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rebbel's avatar

An almost catastrophic ride home, can it be stopped halfway?

Asked by rebbel (31323points) May 17th, 2011

I thought I had asked this before but I don’t see it in my list, probably I wrote about it in an answer.

Every now and then when I ride my bicycle back home or to my job, I have a trip which consists of near crashes with other traffic or curb stones and such.
It starts with one near miss and then following are more of those misses.
It made me think: do the next near misses are a result of my decreased feeling of security because of the first one, or is it really a matter of fate?
And, what if I stop midway for a minute, would the trip continue without new near misses, or….?
Do you recognize this? Have it also happening to you some times?

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11 Answers

Cruiser's avatar

If you yourself do not feel secure in your own ability to get out of harms way on your bike I would stop doing what you are doing right now. I see so many people shaving, putting on makeup, giving bikini waxes and texting while driving and it is only a matter of time before you are pulling spokes out of your ass.

I pass a gung ho bike rider every morning who is decked out in yellow reflective, flashing lights the whole works and at least 80% of the cars and trucks do not appreciate that he has the balls to ride in the middle of the right lane and slow down traffic that is used to doing 50 mphs. Who the hell is fully awake at 6:30 am and that IMO is just nuts and he is just asking for it.

MilkyWay's avatar

Yes, I have experienced this. I think it’s because of what you mentioned ; feeling off balance and not sure of yourself after the first bump/near miss.
Your brain starts worrying subconciously about that happening again which affects your concious mind keeping an eye on what’s ahead.

Hawaii_Jake's avatar

Pulling over and resting for even 1 minute could have the positive effect you’re looking for. Good luck and ride safely.

marinelife's avatar

It is only the human tendency toward pattern recognition that makes you think these separate, coincidental events are related.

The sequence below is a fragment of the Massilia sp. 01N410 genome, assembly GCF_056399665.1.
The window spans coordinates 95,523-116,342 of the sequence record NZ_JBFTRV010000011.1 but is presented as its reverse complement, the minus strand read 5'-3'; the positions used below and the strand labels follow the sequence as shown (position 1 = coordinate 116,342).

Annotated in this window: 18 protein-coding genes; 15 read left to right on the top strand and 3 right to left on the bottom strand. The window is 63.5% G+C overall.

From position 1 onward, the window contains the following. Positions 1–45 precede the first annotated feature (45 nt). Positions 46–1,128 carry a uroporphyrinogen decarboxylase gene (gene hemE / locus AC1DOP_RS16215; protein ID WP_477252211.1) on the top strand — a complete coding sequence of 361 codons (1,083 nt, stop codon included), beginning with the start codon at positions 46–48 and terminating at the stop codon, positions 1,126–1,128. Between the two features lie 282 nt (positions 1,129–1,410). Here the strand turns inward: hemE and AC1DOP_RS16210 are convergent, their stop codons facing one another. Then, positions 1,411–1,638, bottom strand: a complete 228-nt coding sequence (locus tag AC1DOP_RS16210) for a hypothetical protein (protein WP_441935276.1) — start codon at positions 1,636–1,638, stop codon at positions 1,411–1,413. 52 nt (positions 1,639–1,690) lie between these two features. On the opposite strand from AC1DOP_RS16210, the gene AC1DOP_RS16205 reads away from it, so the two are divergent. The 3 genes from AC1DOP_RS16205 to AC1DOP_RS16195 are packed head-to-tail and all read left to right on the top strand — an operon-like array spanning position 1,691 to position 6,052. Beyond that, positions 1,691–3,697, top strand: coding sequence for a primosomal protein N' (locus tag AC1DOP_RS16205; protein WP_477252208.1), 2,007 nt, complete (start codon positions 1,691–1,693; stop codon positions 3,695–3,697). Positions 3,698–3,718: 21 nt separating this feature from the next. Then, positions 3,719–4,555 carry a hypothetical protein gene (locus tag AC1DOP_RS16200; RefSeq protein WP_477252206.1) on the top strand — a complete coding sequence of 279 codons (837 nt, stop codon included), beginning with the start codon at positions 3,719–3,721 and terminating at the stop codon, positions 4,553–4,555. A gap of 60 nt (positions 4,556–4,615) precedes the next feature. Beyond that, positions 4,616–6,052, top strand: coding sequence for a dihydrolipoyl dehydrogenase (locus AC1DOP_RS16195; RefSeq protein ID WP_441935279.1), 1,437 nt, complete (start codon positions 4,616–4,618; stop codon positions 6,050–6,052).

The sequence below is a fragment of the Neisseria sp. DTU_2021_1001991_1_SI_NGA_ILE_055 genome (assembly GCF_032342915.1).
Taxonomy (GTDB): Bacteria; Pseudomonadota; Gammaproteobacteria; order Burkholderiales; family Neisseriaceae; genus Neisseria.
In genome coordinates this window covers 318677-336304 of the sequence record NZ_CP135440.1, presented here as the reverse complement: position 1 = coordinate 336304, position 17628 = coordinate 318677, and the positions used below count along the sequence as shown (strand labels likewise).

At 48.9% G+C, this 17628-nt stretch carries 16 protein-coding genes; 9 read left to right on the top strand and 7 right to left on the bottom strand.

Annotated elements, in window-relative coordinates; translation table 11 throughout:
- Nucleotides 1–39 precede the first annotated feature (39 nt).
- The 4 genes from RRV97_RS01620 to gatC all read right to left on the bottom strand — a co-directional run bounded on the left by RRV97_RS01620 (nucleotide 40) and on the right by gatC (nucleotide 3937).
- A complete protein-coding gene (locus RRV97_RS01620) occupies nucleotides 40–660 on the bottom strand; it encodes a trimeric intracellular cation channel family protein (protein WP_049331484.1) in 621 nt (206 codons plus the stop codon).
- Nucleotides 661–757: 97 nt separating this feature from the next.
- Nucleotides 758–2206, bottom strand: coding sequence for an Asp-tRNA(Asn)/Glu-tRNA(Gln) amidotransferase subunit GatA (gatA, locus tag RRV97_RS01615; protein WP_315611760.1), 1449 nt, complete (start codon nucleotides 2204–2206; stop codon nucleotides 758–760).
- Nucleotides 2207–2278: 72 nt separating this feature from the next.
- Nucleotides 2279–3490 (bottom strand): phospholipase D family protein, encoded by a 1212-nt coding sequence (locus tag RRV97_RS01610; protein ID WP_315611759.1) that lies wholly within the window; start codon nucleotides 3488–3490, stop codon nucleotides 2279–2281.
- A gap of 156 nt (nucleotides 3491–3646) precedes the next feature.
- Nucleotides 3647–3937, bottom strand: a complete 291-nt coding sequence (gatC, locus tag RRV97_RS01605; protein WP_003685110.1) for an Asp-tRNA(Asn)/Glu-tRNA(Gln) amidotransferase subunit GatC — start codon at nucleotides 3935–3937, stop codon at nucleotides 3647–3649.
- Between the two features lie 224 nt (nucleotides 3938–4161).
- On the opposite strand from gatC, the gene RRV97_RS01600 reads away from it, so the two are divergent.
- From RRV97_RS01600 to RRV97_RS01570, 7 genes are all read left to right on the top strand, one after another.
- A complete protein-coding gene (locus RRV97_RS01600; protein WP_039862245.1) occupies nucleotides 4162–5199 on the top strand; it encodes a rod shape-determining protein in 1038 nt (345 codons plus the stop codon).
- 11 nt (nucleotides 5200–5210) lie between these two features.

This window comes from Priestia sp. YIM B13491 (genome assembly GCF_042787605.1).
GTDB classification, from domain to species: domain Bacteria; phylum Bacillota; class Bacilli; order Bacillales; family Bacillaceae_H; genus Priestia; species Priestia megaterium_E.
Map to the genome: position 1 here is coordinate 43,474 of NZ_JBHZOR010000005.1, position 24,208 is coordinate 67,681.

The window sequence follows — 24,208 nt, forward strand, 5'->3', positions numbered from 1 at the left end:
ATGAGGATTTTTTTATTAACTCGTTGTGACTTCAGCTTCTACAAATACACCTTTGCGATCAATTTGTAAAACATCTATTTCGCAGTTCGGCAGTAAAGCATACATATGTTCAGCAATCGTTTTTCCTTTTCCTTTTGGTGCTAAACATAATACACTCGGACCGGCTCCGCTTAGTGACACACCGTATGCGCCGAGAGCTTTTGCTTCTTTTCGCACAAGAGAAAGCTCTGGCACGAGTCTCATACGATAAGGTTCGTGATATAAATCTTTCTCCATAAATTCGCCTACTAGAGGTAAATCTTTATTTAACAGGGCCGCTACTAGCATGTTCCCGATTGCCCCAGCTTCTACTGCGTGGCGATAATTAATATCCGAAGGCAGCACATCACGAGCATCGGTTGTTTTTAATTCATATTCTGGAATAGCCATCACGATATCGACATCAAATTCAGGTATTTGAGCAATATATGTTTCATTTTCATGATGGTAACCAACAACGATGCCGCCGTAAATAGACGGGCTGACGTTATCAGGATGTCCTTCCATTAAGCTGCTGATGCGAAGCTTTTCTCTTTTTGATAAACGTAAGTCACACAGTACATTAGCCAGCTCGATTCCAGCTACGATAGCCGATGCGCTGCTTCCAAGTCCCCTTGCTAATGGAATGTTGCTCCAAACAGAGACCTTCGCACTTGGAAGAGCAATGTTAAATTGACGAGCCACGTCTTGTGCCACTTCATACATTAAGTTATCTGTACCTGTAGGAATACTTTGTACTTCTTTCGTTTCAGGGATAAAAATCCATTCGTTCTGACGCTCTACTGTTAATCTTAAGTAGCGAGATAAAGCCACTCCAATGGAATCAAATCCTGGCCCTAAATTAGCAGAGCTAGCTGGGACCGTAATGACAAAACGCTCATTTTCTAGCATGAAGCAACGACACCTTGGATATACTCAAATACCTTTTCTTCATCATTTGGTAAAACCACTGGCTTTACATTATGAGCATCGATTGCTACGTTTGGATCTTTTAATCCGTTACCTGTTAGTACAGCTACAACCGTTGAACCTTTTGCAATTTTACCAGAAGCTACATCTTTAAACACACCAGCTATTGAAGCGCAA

yankeetooter's avatar

You been watching way too many “Final Destination” movies…I think the first near miss shakes you up enough that you are nervous, and more near misses occur due to this chink in your self-confidence.

This happens to me when I’m playing the organ sometimes in church. If my prelude goes badly, than I’m often shaky on the first hymn, etc. I literally have to silently give myself a pep talk to get back on track…

mazingerz88's avatar

Yes it can be stopped. Anticipate more. Bike defensively. Focus. ( and please do take care )

john65pennington's avatar

What you are describing is your fate or destiny. If you had this knowledge upfront, you would surely take another route. Right?

This is like going down the road and can’t decide if you should take the left fork or the right fork.

All of it does not matter. Sooner or later you will making the right decisions and that is what life is all about.

augustlan's avatar

I do know this feeling. If I drop something, I’m bound to drop a few more things, trip over my own feet, and run into the corner of my desk in short order. It does seem like I get stuck in a clumsy loop and need to reset myself. Kind of shake it off. I think stopping for a minute couldn’t hurt. Be careful!

rebbel's avatar

I am going now…..., to my job, and with all your caring words i am sure i will arrive in one piece.
Thank you all!

ucme's avatar

Puts me in mind of the Belgian rider killed in the Giro d’Italia last week. Even the pro’s are sometimes vulnerable to fates fickle finger. I’ve only once had an incident of note while riding my bike. This moronic bus driver caught my elbow as I was speeding down a hill. Fortunately I have the reflexes of a startled cat, so I was able to recover my balance without further alarm.

Aster's avatar

A “near miss” means nothing was missed, doesn’t it? It was nearly a miss but turned out to be not one but nearly?

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